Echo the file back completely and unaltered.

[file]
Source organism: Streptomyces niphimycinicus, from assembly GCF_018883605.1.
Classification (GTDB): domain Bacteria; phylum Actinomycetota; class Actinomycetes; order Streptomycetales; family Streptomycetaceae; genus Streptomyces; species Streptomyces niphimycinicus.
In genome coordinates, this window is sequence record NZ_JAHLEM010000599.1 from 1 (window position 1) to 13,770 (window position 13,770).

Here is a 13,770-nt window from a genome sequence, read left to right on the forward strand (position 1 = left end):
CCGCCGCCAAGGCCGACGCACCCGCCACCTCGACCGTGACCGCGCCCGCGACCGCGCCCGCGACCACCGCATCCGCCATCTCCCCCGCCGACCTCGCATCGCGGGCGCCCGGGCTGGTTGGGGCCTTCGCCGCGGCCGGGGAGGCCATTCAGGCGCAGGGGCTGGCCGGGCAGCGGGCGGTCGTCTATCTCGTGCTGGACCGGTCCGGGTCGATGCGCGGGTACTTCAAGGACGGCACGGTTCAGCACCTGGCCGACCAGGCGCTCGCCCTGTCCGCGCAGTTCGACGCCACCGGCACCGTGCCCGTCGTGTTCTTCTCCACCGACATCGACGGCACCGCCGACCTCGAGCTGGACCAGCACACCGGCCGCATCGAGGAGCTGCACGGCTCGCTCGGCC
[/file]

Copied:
Source organism: Streptomyces niphimycinicus, from assembly GCF_018883605.1.
Classification (GTDB): domain Bacteria; phylum Actinomycetota; class Actinomycetes; order Streptomycetales; family Streptomycetaceae; genus Streptomyces; species Streptomyces niphimycinicus.
In genome coordinates, this window is sequence record NZ_JAHLEM010000599.1 from 1 (window position 1) to 13,770 (window position 13,770).

Here is a 13,770-nt window from a genome sequence, read left to right on the forward strand (position 1 = left end):
CCGCCGCCAAGGCCGACGCACCCGCCACCTCGACCGTGACCGCGCCCGCGACCGCGCCCGCGACCACCGCATCCGCCATCTCCCCCGCCGACCTCGCATCGCGGGCGCCCGGGCTGGTTGGGGCCTTCGCCGCGGCCGGGGAGGCCATTCAGGCGCAGGGGCTGGCCGGGCAGCGGGCGGTCGTCTATCTCGTGCTGGACCGGTCCGGGTCGATGCGCGGGTACTTCAAGGACGGCACGGTTCAGCACCTGGCCGACCAGGCGCTCGCCCTGTCCGCGCAGTTCGACGCCACCGGCACCGTGCCCGTCGTGTTCTTCTCCACCGACATCGACGGCACCGCCGACCTCGAGCTGGACCAGCACACCGGCCGCATCGAGGAGCTGCACGGCTCGCTCGGCC